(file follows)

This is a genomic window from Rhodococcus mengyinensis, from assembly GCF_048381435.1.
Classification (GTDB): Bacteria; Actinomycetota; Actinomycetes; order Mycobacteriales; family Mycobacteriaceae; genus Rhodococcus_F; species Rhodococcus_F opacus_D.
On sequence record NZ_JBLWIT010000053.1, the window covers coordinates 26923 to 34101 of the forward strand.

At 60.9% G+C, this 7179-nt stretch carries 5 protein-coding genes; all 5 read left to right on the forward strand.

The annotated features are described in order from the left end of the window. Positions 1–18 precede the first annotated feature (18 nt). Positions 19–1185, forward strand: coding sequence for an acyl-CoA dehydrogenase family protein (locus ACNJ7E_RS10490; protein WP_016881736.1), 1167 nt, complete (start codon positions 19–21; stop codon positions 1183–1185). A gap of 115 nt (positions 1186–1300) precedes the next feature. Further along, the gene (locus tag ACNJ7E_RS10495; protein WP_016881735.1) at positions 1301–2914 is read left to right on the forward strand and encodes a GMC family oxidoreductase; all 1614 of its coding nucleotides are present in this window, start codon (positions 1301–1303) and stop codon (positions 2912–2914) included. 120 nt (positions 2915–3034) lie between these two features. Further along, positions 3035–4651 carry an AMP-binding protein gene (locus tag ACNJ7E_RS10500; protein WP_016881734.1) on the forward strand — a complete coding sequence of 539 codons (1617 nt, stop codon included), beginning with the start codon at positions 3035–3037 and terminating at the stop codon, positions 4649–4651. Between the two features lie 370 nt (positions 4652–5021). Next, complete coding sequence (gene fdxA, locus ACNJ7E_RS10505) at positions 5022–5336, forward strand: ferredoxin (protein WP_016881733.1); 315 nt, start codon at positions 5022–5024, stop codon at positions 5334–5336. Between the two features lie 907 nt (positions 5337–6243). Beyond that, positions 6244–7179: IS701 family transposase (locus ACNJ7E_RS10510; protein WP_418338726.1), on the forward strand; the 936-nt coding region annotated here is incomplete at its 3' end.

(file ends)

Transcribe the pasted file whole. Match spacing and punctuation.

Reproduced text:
This is a genomic window from Rhodococcus mengyinensis, from assembly GCF_048381435.1.
Classification (GTDB): Bacteria; Actinomycetota; Actinomycetes; order Mycobacteriales; family Mycobacteriaceae; genus Rhodococcus_F; species Rhodococcus_F opacus_D.
On sequence record NZ_JBLWIT010000053.1, the window covers coordinates 26923 to 34101 of the forward strand.

At 60.9% G+C, this 7179-nt stretch carries 5 protein-coding genes; all 5 read left to right on the forward strand.

The annotated features are described in order from the left end of the window. Positions 1–18 precede the first annotated feature (18 nt). Positions 19–1185, forward strand: coding sequence for an acyl-CoA dehydrogenase family protein (locus ACNJ7E_RS10490; protein WP_016881736.1), 1167 nt, complete (start codon positions 19–21; stop codon positions 1183–1185). A gap of 115 nt (positions 1186–1300) precedes the next feature. Further along, the gene (locus tag ACNJ7E_RS10495; protein WP_016881735.1) at positions 1301–2914 is read left to right on the forward strand and encodes a GMC family oxidoreductase; all 1614 of its coding nucleotides are present in this window, start codon (positions 1301–1303) and stop codon (positions 2912–2914) included. 120 nt (positions 2915–3034) lie between these two features. Further along, positions 3035–4651 carry an AMP-binding protein gene (locus tag ACNJ7E_RS10500; protein WP_016881734.1) on the forward strand — a complete coding sequence of 539 codons (1617 nt, stop codon included), beginning with the start codon at positions 3035–3037 and terminating at the stop codon, positions 4649–4651. Between the two features lie 370 nt (positions 4652–5021). Next, complete coding sequence (gene fdxA, locus ACNJ7E_RS10505) at positions 5022–5336, forward strand: ferredoxin (protein WP_016881733.1); 315 nt, start codon at positions 5022–5024, stop codon at positions 5334–5336. Between the two features lie 907 nt (positions 5337–6243). Beyond that, positions 6244–7179: IS701 family transposase (locus ACNJ7E_RS10510; protein WP_418338726.1), on the forward strand; the 936-nt coding region annotated here is incomplete at its 3' end.